How did America lose a giant oil field in Iraq to China?

An American website said that the ratification of the American oilfield services giant, “Schlumberger”, last week of a deal worth 480 million dollars to drill 96 oil wells in the giant West Qurna-1 field, fits perfectly with the logic of permanent play that Iraq adopts with both the United States and China. .

The West Qurna-1 field is located about 65 km north of Basra, which is the main oil and export center in southern Iraq, and contains a large part of the recoverable reserves estimated at 43 billion barrels in the giant West Qurna field.

According to the Oil Price website,Oil Price) The American, the West Qurna-1 field was originally believed to contain about 9 billion barrels of reserves, but the Iraqi Oil Ministry said earlier this year that it contains recoverable reserves of more than 20 billion barrels, and that it has plans to increase the capacity of The field’s production of crude oil will increase to more than 700,000 barrels per day over the next five years.

Although the field currently produces only about 380,000 barrels per day, the ministry says that its capacity is at least 500,000 barrels per day, and the new wells that Schlumberger will drill aim to add about another 200,000 barrels to this production capacity.

Although the field benefits – like many Iraqi oil fields – from the lowest extraction costs in the world, which are about one to two US dollars per barrel, similar to the best fields in Saudi Arabia and Iran, it suffers from a lack of sufficient water pumping to increase the pressure of the reservoirs.

So far, according to the American website, none of the efforts aimed at fixing this problem through the implementation of the CSSP “Common Seawater Supply Project” (CSSP) have succeeded, especially since the only company in the world that is able to complete it correctly, which is The American “ExxonMobil”, it seems, is no longer interested in this, nor does it intend to continue to keep its 32.7% stake in the field.

According to Oil Price, ExxonMobil’s unwillingness to continue in this field is due to the same reasons that prompted many major Western oil companies to take the same step in recent months, and it also highlights in particular why any American effort to reassert its influence through Iraqi oil fields through Schlumberger is not built on solid foundations.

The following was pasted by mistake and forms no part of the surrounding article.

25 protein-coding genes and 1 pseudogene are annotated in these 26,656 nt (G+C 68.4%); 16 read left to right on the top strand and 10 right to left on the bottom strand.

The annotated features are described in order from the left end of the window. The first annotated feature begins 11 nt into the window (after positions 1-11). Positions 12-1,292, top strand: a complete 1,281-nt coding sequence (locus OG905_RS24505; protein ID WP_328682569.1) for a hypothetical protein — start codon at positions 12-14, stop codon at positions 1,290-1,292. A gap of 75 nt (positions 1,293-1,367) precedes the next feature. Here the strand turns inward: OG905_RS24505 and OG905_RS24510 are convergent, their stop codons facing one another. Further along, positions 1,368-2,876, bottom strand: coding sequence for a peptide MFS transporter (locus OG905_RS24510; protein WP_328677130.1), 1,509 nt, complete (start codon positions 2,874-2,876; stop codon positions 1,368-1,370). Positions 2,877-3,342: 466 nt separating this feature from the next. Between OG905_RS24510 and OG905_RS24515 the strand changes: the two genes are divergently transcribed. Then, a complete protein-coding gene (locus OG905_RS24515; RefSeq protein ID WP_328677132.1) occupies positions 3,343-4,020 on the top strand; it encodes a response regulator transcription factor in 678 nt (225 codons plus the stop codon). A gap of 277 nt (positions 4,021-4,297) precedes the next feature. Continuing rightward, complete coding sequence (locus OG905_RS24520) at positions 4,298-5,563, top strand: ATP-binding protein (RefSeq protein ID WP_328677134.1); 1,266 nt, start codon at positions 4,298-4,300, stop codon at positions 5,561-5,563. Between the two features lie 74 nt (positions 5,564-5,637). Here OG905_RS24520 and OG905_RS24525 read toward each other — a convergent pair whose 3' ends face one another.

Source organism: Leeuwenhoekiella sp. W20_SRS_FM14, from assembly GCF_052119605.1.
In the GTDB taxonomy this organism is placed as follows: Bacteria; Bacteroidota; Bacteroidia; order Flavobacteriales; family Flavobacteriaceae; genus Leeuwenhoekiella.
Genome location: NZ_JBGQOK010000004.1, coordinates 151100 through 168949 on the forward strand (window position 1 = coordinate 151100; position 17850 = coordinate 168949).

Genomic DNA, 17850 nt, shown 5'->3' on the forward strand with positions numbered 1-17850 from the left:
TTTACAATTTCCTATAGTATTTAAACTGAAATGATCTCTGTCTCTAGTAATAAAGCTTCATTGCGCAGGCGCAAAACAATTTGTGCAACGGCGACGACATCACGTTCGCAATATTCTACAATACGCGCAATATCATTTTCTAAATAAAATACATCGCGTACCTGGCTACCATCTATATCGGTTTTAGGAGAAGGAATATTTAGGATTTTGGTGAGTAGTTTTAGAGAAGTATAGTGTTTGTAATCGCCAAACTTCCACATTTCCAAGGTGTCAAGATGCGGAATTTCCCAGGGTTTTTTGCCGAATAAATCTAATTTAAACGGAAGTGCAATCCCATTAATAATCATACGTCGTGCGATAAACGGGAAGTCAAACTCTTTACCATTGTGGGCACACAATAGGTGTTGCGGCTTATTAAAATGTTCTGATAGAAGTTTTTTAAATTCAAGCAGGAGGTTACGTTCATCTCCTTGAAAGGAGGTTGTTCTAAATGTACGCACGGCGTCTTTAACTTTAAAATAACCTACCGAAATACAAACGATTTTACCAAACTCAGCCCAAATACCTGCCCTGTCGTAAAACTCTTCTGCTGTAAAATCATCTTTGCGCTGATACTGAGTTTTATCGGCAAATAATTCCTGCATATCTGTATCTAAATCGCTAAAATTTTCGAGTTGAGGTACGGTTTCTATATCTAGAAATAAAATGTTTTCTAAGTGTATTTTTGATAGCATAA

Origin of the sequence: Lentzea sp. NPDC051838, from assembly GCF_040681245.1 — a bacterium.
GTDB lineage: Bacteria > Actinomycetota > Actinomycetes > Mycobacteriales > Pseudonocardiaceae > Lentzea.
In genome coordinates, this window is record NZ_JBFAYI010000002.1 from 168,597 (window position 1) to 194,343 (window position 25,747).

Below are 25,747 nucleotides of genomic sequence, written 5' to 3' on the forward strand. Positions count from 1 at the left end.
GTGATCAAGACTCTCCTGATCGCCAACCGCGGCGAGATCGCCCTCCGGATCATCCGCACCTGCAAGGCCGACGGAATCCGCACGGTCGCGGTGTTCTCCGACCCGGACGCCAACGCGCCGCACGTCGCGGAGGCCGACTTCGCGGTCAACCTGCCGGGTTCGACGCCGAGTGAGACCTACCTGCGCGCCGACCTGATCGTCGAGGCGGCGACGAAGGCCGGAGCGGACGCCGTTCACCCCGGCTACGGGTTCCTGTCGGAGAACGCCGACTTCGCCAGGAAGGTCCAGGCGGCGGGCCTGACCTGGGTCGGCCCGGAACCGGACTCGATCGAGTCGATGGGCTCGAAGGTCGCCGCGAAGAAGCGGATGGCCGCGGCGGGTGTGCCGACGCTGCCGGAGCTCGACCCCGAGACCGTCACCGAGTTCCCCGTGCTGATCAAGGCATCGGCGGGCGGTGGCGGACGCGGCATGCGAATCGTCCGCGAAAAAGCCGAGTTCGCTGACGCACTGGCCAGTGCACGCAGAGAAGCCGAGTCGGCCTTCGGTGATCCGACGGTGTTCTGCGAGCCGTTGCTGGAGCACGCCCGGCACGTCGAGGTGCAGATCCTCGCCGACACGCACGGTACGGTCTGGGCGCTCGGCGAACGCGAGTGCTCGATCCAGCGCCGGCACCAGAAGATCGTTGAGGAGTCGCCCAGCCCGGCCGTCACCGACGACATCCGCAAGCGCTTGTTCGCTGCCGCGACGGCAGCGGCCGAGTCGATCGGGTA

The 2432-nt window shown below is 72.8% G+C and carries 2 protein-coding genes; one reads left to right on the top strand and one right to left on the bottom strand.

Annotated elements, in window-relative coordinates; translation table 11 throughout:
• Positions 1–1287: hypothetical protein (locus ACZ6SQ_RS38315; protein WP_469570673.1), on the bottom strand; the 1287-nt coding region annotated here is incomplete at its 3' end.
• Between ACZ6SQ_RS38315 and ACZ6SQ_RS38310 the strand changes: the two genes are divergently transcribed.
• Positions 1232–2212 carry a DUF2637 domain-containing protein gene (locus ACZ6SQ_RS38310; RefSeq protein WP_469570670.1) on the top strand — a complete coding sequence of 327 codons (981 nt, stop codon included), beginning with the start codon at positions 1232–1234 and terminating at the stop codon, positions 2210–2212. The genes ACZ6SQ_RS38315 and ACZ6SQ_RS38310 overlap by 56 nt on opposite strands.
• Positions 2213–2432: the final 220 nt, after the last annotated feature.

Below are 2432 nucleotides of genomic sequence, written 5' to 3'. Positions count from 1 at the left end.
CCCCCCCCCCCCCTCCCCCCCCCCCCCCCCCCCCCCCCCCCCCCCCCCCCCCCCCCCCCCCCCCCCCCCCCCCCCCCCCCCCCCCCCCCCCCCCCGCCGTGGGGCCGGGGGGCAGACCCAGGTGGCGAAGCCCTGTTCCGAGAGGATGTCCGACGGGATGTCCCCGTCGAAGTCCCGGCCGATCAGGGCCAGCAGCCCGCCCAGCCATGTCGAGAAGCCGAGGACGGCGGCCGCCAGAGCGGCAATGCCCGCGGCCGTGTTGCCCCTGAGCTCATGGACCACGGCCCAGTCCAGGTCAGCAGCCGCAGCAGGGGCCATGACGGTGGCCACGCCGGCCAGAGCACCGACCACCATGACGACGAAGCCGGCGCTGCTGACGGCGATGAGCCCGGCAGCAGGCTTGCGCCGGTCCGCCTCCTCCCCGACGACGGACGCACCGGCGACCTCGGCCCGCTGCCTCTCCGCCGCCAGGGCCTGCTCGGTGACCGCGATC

In addition to the rampant corruption in the Iraqi hydrocarbon sector, the fact remains that China has been expanding its influence across the same oil fields since the United States announced its desire to reduce its role in the Middle East (and elsewhere like Afghanistan) in order to avoid fighting “endless wars.”

At a time when it was dealing with a volatile president like former President Donald Trump and was engaged in a highly sensitive trade war with Washington, Beijing – according to the site – sought to achieve this goal by avoiding signing huge and eye-catching deals for exploration and development contracts in large oil fields, and instead enabled Including a string of obscure Chinese engineering and service firms that no one’s ever heard of getting ‘contract awards’.

An example of this is the West Qurna-1 field itself, where China already owns the lion’s share of the site, not only through the 32.7% stake held by PetroChina – the arm of China National Petroleum Corporation (CNPC). , but also through the gradual acquisition by Chinese companies of a set of huge, supposedly “contractual” rewards for their work in this field.

The most recent of these “rewards” included a $121 million engineering contract to modernize facilities used to extract gas during crude oil production for China Petroleum Engineering and Construction Corporation (CPECC), which made China not the main player in the West Qurna field. 1- He excluded ExxonMobil from any effort to develop or implement the “Joint Seawater Supply Project”, but also allowed Beijing to receive other offers from Iraq.

more economy

Leave a Reply

Your email address will not be published. Required fields are marked *